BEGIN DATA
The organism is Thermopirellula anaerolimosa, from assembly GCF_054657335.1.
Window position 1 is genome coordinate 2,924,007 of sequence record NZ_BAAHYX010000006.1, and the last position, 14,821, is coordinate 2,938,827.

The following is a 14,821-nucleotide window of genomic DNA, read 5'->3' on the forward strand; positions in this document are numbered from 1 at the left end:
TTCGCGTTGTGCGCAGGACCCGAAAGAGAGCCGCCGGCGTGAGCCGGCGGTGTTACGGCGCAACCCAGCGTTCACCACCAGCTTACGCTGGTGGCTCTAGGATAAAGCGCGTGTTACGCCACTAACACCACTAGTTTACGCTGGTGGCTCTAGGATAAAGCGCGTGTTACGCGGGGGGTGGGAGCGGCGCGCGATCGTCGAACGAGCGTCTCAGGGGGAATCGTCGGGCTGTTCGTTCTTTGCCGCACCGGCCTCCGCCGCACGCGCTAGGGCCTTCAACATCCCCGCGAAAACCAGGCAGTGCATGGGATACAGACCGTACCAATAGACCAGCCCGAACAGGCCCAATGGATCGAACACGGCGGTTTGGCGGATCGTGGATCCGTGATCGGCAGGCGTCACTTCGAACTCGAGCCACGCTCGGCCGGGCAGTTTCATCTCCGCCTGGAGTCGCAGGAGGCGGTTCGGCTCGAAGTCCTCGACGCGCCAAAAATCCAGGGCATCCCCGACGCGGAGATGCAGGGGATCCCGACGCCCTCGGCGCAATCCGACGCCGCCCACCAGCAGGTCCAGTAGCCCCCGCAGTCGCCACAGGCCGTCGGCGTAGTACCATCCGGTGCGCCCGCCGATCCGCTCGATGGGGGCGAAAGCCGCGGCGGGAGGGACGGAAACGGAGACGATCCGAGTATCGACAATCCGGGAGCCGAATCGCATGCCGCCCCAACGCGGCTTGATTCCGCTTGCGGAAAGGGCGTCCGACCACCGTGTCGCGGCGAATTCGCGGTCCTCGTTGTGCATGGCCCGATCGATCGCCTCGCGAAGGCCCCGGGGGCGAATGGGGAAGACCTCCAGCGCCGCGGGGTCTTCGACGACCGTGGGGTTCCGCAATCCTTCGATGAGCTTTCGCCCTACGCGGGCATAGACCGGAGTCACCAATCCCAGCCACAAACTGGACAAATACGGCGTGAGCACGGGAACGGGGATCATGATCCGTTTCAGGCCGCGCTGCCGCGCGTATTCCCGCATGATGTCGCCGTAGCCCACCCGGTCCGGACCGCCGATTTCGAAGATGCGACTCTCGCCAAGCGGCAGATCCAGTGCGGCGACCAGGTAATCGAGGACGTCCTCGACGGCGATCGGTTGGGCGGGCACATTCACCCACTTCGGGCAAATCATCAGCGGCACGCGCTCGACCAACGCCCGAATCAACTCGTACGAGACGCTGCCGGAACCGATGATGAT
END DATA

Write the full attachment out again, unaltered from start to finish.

The organism is Thermopirellula anaerolimosa, from assembly GCF_054657335.1.
Window position 1 is genome coordinate 2,924,007 of sequence record NZ_BAAHYX010000006.1, and the last position, 14,821, is coordinate 2,938,827.

The following is a 14,821-nucleotide window of genomic DNA, read 5'->3' on the forward strand; positions in this document are numbered from 1 at the left end:
TTCGCGTTGTGCGCAGGACCCGAAAGAGAGCCGCCGGCGTGAGCCGGCGGTGTTACGGCGCAACCCAGCGTTCACCACCAGCTTACGCTGGTGGCTCTAGGATAAAGCGCGTGTTACGCCACTAACACCACTAGTTTACGCTGGTGGCTCTAGGATAAAGCGCGTGTTACGCGGGGGGTGGGAGCGGCGCGCGATCGTCGAACGAGCGTCTCAGGGGGAATCGTCGGGCTGTTCGTTCTTTGCCGCACCGGCCTCCGCCGCACGCGCTAGGGCCTTCAACATCCCCGCGAAAACCAGGCAGTGCATGGGATACAGACCGTACCAATAGACCAGCCCGAACAGGCCCAATGGATCGAACACGGCGGTTTGGCGGATCGTGGATCCGTGATCGGCAGGCGTCACTTCGAACTCGAGCCACGCTCGGCCGGGCAGTTTCATCTCCGCCTGGAGTCGCAGGAGGCGGTTCGGCTCGAAGTCCTCGACGCGCCAAAAATCCAGGGCATCCCCGACGCGGAGATGCAGGGGATCCCGACGCCCTCGGCGCAATCCGACGCCGCCCACCAGCAGGTCCAGTAGCCCCCGCAGTCGCCACAGGCCGTCGGCGTAGTACCATCCGGTGCGCCCGCCGATCCGCTCGATGGGGGCGAAAGCCGCGGCGGGAGGGACGGAAACGGAGACGATCCGAGTATCGACAATCCGGGAGCCGAATCGCATGCCGCCCCAACGCGGCTTGATTCCGCTTGCGGAAAGGGCGTCCGACCACCGTGTCGCGGCGAATTCGCGGTCCTCGTTGTGCATGGCCCGATCGATCGCCTCGCGAAGGCCCCGGGGGCGAATGGGGAAGACCTCCAGCGCCGCGGGGTCTTCGACGACCGTGGGGTTCCGCAATCCTTCGATGAGCTTTCGCCCTACGCGGGCATAGACCGGAGTCACCAATCCCAGCCACAAACTGGACAAATACGGCGTGAGCACGGGAACGGGGATCATGATCCGTTTCAGGCCGCGCTGCCGCGCGTATTCCCGCATGATGTCGCCGTAGCCCACCCGGTCCGGACCGCCGATTTCGAAGATGCGACTCTCGCCAAGCGGCAGATCCAGTGCGGCGACCAGGTAATCGAGGACGTCCTCGACGGCGATCGGTTGGGCGGGCACATTCACCCACTTCGGGCAAATCATCAGCGGCACGCGCTCGACCAACGCCCGAATCAACTCGTACGAGACGCTGCCGGAACCGATGATGAT